When your child is first diagnosed with Autism, there is a lot of emotion to unpack. Guilt, sadness, and confusion are all just some of the early reactions that hopefully work their way out of your system over time. Another emotion that no one talks much about though is paranoia.
What does the world think of someone like my son? How will they treat him? How will they treat us, his family that loves him? Will this seemingly harsh reality become even harsher through the years?
Unfortunately, a lot of what I had to go on was random stories from social media and news sites. Even more unfortunate is that word “Autism” seemed to attract the type of tales that we’d consider “heart wrenching.”
You find yourself reading about things that go beyond upsetting. Stories that trigger every button and touch every depressing nerve scroll on an almost constant loop. I found myself going from wondering how I could raise a child with unique needs to wondering how many people I’d have to fight throughout his life.
I’m not being dramatic here. One of the first stories I read after Lucas’s diagnosis was about a grandmother who received an anonymous note in her mailbox claiming that her grandson with Autism should be “kept inside and away from normal children.” It went on and on in painful detail and the site made sure to reprint every agonizing word. It was one of the most appalling things I had ever seen a person do to another. By the time I was done reading about this act of cruelty, I was so wound up that I didn’t know what to do with myself.
I wanted to drive right to this woman’s street and go door to door looking for the still unidentified culprit. I obsessed over the idea that someone could get away with something like this. It was rage in its rawest and purest form. I craved justice for that family and, indirectly, for mine.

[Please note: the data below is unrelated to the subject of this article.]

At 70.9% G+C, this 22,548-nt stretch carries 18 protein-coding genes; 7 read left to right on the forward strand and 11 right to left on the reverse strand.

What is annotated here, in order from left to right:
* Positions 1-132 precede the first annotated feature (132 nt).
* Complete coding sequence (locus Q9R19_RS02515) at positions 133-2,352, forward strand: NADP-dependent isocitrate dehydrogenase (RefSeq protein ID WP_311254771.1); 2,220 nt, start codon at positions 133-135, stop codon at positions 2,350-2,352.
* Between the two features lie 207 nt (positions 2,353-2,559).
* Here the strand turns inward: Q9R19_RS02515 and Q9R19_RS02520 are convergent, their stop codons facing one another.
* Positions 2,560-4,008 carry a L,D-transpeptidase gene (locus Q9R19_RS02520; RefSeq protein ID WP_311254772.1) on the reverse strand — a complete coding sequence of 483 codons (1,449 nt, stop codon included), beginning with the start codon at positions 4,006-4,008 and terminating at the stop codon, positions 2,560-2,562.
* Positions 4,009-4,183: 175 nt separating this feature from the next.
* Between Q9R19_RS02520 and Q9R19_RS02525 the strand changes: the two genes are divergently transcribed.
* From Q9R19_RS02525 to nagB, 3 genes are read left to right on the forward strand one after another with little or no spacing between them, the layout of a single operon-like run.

That’s the other natural view of this emotional landmine. What if that family was my family? What if someone wrote that about my son? How insane would I become? I kept picturing myself as Brendan Fraser in School Ties, standing in the street, waving a crumpled up letter while screaming “Cowards!” As the new father to a boy on the spectrum, it felt like Autism took away so much more than my son’s ability to do certain things. It felt like it would take away my peace, calm, and security as well.
If I could go back now, I would tell myself how that horrible story of horrible people does not represent the bigger picture of what it is like to have a child with Autism.
And the me from then would tell me the me from now that I had just read a hundred other stories about Autism that were just as a bad.
And the me from then would be right.
The biggest problem was that the anonymous letter family wasn’t the only story I saw like that at the time. There were countless more. I read tales of kids being denied graduation because they had Autism or locked in a room at their school by abusive teachers or bullied by kids in the town. Even the uplifting ones had sad premises. As the dad to a boy with Autism, seeing a headline like, “Town Buys Autistic Boy New Bike After His Old One Is Vandalized”, doesn’t make me rejoice at the new bike. It’s about wondering what type of terrible people in the world would vandalize a kid with Autism’s bicycle and what I would do if someone did that to my child.